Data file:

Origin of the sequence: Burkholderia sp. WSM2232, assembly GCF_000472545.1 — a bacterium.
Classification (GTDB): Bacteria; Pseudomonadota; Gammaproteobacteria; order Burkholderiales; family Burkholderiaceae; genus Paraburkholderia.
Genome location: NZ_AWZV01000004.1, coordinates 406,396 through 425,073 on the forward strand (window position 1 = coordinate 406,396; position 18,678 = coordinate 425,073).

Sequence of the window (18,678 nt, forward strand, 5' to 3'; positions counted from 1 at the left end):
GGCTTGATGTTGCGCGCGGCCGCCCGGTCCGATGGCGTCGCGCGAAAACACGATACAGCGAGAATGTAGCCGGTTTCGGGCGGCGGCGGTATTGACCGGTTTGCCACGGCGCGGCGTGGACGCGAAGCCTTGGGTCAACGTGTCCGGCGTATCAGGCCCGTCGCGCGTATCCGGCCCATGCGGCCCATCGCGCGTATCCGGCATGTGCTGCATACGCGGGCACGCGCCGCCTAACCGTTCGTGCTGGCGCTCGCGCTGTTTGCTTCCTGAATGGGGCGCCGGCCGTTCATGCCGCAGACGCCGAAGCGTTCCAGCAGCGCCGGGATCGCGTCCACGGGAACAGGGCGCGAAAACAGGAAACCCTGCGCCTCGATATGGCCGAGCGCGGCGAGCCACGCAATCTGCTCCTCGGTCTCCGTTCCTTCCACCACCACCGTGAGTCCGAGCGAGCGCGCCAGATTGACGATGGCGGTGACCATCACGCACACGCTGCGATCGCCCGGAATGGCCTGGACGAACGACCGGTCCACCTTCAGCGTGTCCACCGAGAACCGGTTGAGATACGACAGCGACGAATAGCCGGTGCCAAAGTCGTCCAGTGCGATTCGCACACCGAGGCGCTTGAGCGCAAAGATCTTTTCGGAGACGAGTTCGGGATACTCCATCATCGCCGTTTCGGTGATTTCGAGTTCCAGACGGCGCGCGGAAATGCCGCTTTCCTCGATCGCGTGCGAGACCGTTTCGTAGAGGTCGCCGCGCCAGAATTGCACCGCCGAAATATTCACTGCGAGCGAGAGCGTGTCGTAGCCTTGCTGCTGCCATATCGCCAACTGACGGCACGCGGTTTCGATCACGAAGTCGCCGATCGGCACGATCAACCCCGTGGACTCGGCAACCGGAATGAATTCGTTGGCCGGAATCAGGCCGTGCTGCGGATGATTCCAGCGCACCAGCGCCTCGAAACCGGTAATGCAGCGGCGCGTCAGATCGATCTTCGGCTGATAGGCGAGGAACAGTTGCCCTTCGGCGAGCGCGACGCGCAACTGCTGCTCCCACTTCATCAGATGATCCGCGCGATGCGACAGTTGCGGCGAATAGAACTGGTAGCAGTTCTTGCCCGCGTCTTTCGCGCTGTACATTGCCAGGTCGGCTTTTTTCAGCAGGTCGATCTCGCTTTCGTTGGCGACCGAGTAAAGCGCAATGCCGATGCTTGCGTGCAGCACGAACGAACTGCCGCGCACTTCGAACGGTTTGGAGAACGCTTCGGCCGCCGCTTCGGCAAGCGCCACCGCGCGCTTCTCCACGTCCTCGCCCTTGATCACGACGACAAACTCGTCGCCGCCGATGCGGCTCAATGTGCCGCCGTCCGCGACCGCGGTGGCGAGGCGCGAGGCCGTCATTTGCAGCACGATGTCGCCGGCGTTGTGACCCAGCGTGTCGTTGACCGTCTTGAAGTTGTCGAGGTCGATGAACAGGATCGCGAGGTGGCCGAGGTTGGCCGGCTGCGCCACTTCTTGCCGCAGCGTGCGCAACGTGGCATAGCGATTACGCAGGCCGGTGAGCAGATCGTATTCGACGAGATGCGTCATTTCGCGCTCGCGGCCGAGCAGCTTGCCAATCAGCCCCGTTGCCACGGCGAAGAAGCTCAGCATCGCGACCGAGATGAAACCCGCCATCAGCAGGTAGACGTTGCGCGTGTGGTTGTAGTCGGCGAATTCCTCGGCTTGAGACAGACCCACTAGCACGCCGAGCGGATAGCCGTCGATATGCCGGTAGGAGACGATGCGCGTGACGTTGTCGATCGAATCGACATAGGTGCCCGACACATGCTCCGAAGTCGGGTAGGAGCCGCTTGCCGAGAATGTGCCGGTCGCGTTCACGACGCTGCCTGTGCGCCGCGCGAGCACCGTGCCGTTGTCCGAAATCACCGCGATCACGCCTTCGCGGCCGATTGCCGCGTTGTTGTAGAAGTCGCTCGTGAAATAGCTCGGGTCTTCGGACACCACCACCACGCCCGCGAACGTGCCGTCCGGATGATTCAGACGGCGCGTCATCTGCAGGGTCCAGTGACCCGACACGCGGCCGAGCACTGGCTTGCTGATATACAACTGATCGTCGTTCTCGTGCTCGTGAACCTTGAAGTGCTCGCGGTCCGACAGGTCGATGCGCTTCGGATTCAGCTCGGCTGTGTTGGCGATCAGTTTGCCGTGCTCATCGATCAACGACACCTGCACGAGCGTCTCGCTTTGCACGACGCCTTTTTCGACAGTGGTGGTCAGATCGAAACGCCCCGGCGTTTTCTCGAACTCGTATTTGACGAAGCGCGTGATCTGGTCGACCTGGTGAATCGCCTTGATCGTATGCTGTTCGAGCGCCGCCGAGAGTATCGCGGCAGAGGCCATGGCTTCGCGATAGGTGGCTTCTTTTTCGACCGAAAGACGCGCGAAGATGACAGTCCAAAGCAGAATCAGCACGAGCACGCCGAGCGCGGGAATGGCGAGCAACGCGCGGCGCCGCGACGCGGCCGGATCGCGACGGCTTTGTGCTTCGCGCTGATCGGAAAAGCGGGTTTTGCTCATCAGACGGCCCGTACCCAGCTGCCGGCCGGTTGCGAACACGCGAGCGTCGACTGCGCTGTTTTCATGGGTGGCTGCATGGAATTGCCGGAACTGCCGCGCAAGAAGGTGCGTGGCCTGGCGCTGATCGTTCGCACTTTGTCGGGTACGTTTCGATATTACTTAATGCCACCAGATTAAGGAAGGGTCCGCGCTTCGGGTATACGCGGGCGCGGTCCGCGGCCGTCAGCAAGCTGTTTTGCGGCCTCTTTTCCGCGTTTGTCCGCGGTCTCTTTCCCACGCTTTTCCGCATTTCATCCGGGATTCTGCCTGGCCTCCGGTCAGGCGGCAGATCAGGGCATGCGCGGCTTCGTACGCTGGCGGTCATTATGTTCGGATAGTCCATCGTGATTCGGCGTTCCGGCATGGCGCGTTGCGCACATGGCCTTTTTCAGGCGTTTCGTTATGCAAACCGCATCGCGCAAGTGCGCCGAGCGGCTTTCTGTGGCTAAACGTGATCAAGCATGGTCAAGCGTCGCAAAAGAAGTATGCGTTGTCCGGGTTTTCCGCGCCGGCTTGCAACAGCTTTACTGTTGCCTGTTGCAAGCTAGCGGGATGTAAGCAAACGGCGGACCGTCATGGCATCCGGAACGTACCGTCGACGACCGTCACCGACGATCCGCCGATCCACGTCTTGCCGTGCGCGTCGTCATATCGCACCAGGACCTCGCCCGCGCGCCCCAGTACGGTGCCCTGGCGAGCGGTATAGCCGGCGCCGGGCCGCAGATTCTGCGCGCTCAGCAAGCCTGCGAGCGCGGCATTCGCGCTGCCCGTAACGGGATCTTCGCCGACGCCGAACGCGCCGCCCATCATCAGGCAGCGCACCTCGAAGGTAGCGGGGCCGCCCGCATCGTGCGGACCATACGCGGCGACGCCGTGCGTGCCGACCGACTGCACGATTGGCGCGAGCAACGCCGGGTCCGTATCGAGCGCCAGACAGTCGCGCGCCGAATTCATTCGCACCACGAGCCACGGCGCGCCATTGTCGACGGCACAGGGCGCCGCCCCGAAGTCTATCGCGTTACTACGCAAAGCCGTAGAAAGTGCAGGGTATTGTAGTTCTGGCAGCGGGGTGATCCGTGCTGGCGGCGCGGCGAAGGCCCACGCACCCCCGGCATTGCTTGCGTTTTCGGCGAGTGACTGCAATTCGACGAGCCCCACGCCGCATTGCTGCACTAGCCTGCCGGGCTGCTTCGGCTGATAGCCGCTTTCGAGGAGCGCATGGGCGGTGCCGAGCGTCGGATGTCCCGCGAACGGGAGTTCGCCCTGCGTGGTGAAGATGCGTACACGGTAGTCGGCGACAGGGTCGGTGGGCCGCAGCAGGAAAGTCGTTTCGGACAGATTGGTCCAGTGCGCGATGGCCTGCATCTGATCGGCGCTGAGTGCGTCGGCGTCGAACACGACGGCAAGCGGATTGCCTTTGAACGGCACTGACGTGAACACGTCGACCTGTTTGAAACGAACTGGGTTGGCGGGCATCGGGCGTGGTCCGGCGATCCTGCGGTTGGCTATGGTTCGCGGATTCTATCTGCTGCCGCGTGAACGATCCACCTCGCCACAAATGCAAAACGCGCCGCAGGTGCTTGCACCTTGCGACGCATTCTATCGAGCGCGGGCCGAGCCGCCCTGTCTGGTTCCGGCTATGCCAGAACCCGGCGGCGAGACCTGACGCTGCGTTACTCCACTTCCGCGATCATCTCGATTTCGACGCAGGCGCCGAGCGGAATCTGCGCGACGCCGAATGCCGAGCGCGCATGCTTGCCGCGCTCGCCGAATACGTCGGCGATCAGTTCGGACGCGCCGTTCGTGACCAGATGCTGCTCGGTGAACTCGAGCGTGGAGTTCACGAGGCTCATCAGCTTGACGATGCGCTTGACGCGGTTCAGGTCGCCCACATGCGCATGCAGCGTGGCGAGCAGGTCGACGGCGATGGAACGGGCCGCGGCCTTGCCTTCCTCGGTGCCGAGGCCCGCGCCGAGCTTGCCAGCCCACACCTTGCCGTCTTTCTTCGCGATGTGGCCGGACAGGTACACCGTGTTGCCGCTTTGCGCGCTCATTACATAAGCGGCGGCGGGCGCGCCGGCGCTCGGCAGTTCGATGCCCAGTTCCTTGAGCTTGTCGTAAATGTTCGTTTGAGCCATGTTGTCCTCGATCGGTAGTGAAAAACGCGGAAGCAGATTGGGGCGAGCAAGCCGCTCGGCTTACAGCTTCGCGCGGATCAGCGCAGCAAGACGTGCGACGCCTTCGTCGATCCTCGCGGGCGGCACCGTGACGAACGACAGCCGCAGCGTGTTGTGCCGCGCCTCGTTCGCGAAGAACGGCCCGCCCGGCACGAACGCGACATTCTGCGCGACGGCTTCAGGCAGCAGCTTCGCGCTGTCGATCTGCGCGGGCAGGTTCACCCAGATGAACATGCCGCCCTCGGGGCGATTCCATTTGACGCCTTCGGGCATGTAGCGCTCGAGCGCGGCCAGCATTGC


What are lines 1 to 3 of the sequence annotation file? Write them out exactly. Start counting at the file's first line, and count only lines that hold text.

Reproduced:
Origin of the sequence: Burkholderia sp. WSM2232, assembly GCF_000472545.1 — a bacterium.
Classification (GTDB): Bacteria; Pseudomonadota; Gammaproteobacteria; order Burkholderiales; family Burkholderiaceae; genus Paraburkholderia.
Genome location: NZ_AWZV01000004.1, coordinates 406,396 through 425,073 on the forward strand (window position 1 = coordinate 406,396; position 18,678 = coordinate 425,073).